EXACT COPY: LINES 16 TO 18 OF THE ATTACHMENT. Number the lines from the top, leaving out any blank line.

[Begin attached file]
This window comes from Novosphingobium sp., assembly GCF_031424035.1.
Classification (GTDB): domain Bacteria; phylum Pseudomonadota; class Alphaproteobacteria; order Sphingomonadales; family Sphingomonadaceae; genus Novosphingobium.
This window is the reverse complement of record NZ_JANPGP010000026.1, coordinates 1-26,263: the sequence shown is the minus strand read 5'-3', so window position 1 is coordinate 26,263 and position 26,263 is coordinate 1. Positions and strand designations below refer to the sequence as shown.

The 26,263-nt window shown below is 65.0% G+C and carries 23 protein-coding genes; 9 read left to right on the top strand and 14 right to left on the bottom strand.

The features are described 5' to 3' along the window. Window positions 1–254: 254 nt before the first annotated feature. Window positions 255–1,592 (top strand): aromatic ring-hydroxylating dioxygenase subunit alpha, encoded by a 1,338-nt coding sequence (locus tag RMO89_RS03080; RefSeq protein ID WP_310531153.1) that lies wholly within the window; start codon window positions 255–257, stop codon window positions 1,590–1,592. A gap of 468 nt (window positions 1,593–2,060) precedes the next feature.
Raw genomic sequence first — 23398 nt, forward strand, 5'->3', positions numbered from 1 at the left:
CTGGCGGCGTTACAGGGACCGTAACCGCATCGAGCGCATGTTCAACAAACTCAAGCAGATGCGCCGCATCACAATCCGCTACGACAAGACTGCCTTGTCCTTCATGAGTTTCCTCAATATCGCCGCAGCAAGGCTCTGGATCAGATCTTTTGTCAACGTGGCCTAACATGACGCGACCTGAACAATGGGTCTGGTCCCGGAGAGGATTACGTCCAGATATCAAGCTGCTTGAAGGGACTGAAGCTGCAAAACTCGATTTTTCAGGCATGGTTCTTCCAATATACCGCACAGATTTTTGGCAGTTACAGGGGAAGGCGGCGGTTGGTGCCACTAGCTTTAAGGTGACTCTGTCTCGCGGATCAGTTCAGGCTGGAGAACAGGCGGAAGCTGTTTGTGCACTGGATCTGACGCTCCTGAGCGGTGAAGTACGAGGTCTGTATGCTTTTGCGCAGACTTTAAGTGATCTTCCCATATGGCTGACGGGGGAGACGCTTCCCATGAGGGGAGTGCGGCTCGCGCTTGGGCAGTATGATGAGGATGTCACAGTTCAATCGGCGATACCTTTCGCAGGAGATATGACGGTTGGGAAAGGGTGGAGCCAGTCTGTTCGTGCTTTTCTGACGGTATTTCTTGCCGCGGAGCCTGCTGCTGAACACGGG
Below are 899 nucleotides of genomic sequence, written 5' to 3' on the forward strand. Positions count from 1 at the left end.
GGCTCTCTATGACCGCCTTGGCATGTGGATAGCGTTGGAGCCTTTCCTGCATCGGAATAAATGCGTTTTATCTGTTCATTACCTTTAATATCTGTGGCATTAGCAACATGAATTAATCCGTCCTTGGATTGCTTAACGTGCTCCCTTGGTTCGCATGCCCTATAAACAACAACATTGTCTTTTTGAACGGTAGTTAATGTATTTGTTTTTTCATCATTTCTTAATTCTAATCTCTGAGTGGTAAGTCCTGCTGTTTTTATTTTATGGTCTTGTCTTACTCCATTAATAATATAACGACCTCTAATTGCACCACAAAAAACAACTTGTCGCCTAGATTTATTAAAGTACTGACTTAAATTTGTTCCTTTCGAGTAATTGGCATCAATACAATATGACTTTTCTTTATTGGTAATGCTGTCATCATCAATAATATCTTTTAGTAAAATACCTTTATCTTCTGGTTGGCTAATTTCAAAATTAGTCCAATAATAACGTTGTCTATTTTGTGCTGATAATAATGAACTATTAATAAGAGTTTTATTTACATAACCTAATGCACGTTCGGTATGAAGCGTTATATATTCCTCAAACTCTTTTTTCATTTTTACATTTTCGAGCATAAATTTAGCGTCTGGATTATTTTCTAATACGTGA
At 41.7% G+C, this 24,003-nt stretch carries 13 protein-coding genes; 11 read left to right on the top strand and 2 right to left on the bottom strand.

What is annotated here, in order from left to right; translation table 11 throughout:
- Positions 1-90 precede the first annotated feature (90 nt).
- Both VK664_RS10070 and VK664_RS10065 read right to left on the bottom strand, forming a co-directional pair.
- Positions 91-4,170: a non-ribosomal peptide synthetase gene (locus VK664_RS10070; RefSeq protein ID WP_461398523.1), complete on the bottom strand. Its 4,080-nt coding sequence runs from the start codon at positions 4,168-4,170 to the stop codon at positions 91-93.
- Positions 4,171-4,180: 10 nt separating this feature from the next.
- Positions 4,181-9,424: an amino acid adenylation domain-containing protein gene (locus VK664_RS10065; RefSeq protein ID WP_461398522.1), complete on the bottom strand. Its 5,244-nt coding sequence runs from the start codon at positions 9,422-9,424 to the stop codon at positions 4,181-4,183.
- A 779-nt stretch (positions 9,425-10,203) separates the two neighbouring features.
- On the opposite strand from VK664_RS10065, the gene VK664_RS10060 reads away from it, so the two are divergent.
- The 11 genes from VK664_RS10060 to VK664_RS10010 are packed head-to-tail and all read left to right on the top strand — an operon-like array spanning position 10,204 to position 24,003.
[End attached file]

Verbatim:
- Positions 4,181-9,424: an amino acid adenylation domain-containing protein gene (locus VK664_RS10065; RefSeq protein ID WP_461398522.1), complete on the bottom strand. Its 5,244-nt coding sequence runs from the start codon at positions 9,422-9,424 to the stop codon at positions 4,181-4,183.
- A 779-nt stretch (positions 9,425-10,203) separates the two neighbouring features.
- On the opposite strand from VK664_RS10065, the gene VK664_RS10060 reads away from it, so the two are divergent.